📦 Retailers don’t want your returns - The Hustle
The Hustle

📦 Retailers don’t want your returns

A few weeks ago, Mark Zuckerberg’s company renamed itself Meta to reflect the company’s ambitions in the metaverse. Now, Jack Dorsey — who just stepped down as Twitter CEO — has renamed Square to Block… to reflect his fintech firm’s ambitions with the blockchain.

Today’s rundown:

  • Just keep it: Retailers are telling customers to keep their returns.
  • Pump problems: It’s the worst time in years to buy gas.
  • Overdraft fees: Why banks are getting rid of them.
  • Around the web: Extreme Dutch sports, custom self-care, and more wild internet things.

Let’s do it.

The big idea

Retailers are telling customers to keep items instead of returning them. Here’s why

Free returns are great, but know what’s even better? Free stuff.

Retailers like Amazon, Target, and Walmart have left customers pleasantly surprised by letting them keep refunded merchandise instead of returning it, per Business Insider.

Why are they doing this?

Free shipping has long been table stakes for consumers, but it turns out retailers don’t want to pay for shipping either, especially for an item coming back.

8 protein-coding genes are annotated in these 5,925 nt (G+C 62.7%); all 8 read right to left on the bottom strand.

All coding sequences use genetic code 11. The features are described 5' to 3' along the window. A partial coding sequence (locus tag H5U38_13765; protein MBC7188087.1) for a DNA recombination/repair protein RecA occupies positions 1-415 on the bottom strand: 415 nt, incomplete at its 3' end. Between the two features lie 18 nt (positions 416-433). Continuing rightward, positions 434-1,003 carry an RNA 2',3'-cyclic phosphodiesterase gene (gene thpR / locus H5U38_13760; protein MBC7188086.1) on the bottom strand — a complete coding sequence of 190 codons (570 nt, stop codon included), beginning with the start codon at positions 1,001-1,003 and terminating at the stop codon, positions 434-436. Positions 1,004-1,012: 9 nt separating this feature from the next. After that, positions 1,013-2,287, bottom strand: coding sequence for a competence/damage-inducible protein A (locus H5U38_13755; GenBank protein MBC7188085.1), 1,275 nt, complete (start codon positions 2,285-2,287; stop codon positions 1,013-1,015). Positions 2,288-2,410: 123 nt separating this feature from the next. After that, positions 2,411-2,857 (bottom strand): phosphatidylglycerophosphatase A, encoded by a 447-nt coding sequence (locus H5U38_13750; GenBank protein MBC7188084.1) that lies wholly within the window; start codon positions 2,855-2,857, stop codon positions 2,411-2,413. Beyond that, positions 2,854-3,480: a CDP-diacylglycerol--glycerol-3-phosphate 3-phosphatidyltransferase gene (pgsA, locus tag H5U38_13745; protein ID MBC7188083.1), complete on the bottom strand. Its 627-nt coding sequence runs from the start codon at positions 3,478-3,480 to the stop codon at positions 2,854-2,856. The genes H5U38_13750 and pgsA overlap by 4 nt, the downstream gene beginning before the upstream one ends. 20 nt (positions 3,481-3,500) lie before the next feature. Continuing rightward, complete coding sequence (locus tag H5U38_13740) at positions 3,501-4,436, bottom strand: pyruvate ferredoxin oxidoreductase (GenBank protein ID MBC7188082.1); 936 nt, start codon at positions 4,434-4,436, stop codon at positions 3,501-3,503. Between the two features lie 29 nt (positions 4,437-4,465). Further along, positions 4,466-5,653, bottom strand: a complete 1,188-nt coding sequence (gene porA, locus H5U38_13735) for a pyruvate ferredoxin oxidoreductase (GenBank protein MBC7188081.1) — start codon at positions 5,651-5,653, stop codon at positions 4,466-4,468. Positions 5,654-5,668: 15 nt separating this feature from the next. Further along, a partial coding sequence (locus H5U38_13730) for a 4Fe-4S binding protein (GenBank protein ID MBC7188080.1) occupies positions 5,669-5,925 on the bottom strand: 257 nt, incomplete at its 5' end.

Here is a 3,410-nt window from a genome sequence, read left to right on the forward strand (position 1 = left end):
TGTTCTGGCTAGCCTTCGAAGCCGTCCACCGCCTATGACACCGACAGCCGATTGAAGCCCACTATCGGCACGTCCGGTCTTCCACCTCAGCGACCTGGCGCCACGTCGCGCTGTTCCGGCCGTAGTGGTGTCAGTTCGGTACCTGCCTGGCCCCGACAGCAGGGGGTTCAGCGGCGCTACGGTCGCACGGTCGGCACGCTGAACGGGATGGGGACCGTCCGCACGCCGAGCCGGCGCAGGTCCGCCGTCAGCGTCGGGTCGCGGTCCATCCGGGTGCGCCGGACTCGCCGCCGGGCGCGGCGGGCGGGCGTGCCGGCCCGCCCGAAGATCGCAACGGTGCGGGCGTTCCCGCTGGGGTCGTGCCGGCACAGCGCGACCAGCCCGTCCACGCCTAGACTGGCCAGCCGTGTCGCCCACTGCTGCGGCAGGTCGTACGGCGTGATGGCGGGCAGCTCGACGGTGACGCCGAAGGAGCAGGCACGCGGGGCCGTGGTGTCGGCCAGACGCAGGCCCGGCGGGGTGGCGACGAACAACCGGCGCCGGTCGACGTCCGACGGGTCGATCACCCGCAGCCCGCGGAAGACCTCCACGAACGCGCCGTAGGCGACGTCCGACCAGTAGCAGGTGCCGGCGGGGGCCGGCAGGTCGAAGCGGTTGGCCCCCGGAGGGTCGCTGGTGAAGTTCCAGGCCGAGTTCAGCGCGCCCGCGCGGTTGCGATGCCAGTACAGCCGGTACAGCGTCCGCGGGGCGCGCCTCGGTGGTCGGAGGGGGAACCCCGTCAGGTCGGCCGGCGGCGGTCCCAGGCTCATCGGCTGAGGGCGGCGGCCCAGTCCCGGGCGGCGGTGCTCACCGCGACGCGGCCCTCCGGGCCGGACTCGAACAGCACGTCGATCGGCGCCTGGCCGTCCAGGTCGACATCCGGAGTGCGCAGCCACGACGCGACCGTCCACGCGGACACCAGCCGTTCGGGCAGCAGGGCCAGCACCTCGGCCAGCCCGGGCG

Due to the pandemic and global logistics challenges, the shipping burden has increasingly fallen on their shoulders:

  1. Online returns rose 70% in 2020 as consumers were less willing to drive to stores for returns.
  2. Retailers have been stuck with the bill for processing returned items (at a cost of $10-$20) and covering freight, which can run as high as 15%-20% of the cost of the products.

Before you go plotting your next big haul…

… there are some rules — not everything or everyone is eligible for freebies. The new return giveaway policy is restricted to customers who have a purchase history with the retailer, and items that qualify are typically:

  • Unlikely to be resold
  • Cheap enough that the cost for the retailer to process the return isn’t worth it

So if you had visions of copping a new flat-screen out of the deal, think more along the price point of fidget spinners.

And don’t go too crazy, or you may get banned from Amazon for filing too many returns.


Not good: Bracketing — ordering several sizes/colors of an item, intending to return some — has become a logistical, financial, and environmental retail nightmare. #ecommerce-retail

Energy Dome raised $11m, which it will use to demo a CO2 battery in Italy. It’ll charge during the day, then discharge at night when solar power isn’t an option. #clean-energy

It’s aliiiiiive: Xenobots are robots made with frog stem cells. They can reproduce on their own in a way unlike any plant or animal, which is totally fine and not at all scary. #emerging-tech